Jordan Spieth had a rollercoaster week at the Valero Texas Open. After his round on Sunday, the perennial Masters contender opened up about his chances heading to Augusta National.
“I guess average,” he said when asked about his confidence that he’ll contend. “I mean, pretty average. I wouldn’t say down or up, I would say I feel good about my chances just like I do anytime going into a major championship, especially the Masters. I’ve had a lot of success there no matter what my form’s been coming into it. I feel like I’m playing better than my results are showing and that starts to kind of turn around over time as long as I’m patient with it.”
Spieth opened the Valero with twin 67s, putting him in Saturday’s final group alongside eventual winner Corey Conners. But as the leaders and contenders continued to surge with runs of birdies, Spieth played the front nine in six-over 42, plummeting down the leaderboard in the process. Still, he salvaged the round with a five-under 31 on the back nine to stay within shouting distance of the leaders.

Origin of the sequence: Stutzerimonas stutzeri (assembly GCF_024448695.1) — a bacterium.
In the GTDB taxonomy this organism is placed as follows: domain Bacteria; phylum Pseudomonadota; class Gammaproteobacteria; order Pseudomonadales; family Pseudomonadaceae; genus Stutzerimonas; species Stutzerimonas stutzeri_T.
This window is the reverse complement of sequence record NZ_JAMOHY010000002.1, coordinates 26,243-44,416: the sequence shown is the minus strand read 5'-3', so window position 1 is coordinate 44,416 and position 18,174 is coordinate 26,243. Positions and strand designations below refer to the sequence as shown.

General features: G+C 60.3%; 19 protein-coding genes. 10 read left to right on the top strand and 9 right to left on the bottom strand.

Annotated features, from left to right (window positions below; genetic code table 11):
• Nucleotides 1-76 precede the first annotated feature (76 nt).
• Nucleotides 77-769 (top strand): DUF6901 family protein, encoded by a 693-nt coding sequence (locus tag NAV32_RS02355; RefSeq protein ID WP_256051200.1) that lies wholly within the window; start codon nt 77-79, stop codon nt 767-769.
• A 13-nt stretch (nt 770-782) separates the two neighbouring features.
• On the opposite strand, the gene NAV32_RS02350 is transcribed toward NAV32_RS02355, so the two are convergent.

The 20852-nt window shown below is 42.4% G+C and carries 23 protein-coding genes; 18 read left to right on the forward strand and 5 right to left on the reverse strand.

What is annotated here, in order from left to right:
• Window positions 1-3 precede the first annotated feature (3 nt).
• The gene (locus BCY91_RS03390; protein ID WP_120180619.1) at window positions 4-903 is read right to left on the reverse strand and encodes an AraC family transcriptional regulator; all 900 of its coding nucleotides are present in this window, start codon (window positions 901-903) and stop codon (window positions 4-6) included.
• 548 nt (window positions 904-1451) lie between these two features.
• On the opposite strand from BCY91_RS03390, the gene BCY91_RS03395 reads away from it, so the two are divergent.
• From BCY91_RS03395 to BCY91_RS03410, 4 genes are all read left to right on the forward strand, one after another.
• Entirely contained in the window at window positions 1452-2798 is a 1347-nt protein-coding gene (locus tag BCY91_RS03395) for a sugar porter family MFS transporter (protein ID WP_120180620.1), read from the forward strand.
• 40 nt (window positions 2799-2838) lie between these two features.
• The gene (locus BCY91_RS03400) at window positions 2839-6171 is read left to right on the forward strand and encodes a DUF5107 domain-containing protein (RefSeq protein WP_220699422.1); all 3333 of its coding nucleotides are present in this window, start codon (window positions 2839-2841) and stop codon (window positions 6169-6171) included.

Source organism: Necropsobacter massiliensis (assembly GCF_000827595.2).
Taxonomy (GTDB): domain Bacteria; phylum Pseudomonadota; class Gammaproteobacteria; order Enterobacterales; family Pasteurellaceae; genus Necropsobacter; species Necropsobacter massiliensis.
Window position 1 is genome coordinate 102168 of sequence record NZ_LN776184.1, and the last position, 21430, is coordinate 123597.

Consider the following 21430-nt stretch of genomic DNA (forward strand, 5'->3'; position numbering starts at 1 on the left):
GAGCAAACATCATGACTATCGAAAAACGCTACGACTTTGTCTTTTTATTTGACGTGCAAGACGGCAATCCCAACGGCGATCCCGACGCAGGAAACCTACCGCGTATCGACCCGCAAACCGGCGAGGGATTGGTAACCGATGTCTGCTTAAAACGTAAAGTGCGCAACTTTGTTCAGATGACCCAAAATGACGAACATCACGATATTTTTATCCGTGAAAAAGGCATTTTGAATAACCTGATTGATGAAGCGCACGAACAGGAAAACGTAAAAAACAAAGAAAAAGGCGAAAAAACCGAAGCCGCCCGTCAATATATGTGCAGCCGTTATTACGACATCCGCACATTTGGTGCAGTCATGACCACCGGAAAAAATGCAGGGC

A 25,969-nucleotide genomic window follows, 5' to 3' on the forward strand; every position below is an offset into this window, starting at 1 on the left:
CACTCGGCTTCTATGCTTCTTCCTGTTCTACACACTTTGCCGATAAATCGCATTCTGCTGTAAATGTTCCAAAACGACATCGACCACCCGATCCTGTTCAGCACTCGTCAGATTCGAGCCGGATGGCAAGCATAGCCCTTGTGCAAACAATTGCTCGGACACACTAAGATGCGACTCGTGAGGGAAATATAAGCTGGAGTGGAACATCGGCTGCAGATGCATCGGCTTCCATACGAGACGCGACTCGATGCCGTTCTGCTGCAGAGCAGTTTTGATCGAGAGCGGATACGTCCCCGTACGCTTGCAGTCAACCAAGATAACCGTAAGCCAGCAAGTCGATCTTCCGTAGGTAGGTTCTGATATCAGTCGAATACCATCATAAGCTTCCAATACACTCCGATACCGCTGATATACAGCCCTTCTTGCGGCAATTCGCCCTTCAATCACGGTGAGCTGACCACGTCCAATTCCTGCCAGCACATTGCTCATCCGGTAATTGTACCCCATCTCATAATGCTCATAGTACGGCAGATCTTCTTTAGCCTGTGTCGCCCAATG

On Sunday, his round stalled out on the back nine, and he finished with a bogey at 18 for an even-par 72 that left him in a tie for 30th. Statistics indicated another poor week with the driver for the 25-year-old, who ranks 203rd on the PGA Tour this year in strokes gained off the tee. And he was middling with his irons, which have served as the foundation of his game the last two years. Still, Spieth was encouraged by aspects of what he’d seen.
“My short game, my wedge play was phenomenal,” he said. “And then on the full swing, I’m just working out of the same stuff I’ve been trying to work out of. I was just really dug deep into a hole. I’m trying to climb out of it. It’s getting better I feel like with each rep now. Trusting it on a golf course is a little different from the range, and next week it requires me to hit a lot of ball flights and that certainly could speed up the process, that kind of feel aspect of it.”
Spieth has never finished worse than 11th in six starts at the Masters. But he’s finished better than 11th exactly once since last year’s third place at Augusta. Something’s gotta give.
“I’ll go in and just try and get the right amount of rest with the right amount of practice in to be ready to go on Thursday,” he said.